The Scottish Mail on Sunday
Did ‘exceptional’ Ethel deserve the electric chair?
Ethel and Julius Rosenberg (right) were an apparently ordinary New York couple who became a cause célèbre, their names synonymous with the dawn of the Cold War and the rise of US anti-Communist McCarthyism.
In 1950 they were arrested for sharing American nuclear secrets with the Soviets. In 1953, despite pleas for clemency from – among others – the Pope, Pablo Picasso and Albert Einstein, the pair died in the electric chair.
Some believed the couple innocent but, leaving the question of guilt aside, many more thought executing the parents of two boys aged ten and six inexcusable.
Now distinguished biographer Anne Sebba has produced a biography specifically of Ethel in order to if not exactly exonerate her, then to ‘extrapolate’ her from her husband – who, intelligence revealed after his death, definitely was guilty.
Sebba declares Ethel’s story be ‘a deeply personal, Shakespearean tragedy’. Certainly, if Ethel, who was 37 when she died, was innocent, she was grossly traduced by her brother, David Greenglass. He admitted to spying, but claimed the Rosenbergs recruited him. Decades later, he admitted he perjured himself with a key piece of evidence: describing Ethel transcribing spying secrets, in order to deflect attention from the real culprit – his wife.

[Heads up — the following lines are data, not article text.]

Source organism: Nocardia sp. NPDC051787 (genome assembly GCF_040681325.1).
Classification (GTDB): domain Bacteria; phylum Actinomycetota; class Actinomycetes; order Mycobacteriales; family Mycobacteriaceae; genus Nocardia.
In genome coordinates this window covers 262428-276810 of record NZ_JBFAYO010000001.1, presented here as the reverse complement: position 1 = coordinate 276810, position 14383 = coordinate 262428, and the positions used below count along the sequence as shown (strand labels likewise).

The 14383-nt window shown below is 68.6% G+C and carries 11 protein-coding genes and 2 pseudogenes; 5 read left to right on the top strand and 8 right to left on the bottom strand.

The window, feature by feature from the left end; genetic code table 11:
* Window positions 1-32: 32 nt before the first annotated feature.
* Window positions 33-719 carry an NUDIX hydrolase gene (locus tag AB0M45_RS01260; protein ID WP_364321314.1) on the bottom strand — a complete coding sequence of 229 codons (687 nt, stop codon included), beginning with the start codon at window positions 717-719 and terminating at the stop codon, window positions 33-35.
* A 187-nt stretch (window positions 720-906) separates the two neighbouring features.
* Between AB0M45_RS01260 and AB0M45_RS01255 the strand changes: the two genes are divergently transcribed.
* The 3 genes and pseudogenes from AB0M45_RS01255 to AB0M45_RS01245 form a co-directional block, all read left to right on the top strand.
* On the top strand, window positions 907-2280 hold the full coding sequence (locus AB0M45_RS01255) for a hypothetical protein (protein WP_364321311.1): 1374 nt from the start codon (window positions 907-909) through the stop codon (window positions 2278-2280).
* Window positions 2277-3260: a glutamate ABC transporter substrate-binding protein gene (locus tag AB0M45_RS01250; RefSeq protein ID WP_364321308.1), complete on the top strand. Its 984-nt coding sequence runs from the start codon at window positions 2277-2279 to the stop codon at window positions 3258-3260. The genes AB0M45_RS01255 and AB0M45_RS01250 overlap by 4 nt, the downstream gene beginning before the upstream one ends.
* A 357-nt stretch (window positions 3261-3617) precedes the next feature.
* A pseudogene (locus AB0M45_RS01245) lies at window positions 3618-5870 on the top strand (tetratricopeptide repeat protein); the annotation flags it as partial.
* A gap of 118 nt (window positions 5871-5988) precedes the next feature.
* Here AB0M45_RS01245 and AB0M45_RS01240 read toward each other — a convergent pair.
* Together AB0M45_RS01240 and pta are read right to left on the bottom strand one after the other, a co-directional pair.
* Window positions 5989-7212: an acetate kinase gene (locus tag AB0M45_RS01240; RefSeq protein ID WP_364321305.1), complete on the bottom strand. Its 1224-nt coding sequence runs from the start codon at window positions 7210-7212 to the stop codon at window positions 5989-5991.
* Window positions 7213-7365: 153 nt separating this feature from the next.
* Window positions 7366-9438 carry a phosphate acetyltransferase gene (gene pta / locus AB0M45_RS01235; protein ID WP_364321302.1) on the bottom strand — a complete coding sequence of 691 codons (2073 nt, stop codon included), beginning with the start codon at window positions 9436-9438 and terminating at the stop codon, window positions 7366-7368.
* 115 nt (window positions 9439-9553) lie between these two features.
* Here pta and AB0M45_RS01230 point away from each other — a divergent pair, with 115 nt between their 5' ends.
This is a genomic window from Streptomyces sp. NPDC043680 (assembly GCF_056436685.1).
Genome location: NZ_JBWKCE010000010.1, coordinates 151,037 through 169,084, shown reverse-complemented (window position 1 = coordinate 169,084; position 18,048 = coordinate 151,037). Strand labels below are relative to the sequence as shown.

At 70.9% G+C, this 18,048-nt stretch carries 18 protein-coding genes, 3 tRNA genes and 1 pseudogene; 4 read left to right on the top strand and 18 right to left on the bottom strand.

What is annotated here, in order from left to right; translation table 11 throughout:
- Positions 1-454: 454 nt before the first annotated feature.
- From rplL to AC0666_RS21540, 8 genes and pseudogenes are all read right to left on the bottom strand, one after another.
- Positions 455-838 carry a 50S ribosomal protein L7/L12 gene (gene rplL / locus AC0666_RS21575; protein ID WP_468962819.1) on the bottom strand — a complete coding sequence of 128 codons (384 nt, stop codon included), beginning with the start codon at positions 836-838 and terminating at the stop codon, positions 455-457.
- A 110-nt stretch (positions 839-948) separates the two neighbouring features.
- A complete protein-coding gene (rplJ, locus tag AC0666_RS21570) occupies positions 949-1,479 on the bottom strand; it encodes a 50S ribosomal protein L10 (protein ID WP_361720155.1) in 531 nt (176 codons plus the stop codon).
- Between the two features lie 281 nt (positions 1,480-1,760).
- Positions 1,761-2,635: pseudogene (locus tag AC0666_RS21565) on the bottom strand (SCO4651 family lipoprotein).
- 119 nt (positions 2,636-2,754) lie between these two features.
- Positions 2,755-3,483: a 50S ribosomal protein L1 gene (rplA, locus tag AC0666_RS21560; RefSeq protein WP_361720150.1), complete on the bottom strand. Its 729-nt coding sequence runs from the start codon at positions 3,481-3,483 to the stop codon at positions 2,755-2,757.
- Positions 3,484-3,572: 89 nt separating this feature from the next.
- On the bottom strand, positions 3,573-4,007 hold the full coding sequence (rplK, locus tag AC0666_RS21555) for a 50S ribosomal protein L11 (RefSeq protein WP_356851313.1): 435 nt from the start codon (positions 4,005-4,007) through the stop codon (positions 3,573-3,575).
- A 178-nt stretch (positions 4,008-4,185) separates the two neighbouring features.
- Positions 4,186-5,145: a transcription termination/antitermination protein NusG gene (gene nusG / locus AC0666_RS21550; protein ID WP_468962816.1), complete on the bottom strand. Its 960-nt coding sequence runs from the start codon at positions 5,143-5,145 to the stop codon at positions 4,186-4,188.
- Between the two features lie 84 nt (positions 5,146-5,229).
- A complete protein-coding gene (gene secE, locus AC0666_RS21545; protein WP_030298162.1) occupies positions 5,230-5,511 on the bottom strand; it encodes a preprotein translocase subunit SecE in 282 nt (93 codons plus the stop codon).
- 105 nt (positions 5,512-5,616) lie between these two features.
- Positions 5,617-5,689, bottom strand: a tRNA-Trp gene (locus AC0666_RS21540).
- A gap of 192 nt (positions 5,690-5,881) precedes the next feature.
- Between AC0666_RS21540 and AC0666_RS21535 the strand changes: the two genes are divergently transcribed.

But this isn’t new, and further proof that Ethel was merely a bystander is entirely lacking. Sebba writes that it was ‘inconceivable’ Ethel didn’t know Julius was spying. She follows this with a weak question: was it a crime to be ‘complicit in a conspiracy?’ To which most people would reply, er, yes.
Sebba argues that, far from being the dowdy housewife she was portrayed, Ethel was ‘exceptional’. But there’s little here to make her sound outstanding. We learn she was intelligent, sang beautifully and – having been coldly treated by her own mother – was desperate to be a good parent; hardly extraordinary stuff. She certainly had Communist sympathies but how deep they lay isn’t documented.
The book is at its most interesting when Sebba describes the fate of Ethel’s orphaned sons: shunted from elderly relatives into foster care but finally adopted by loving parents.
They’re still campaigning today for their mother’s pardon. Yet you finish reading this book with no idea if that is deserved or not.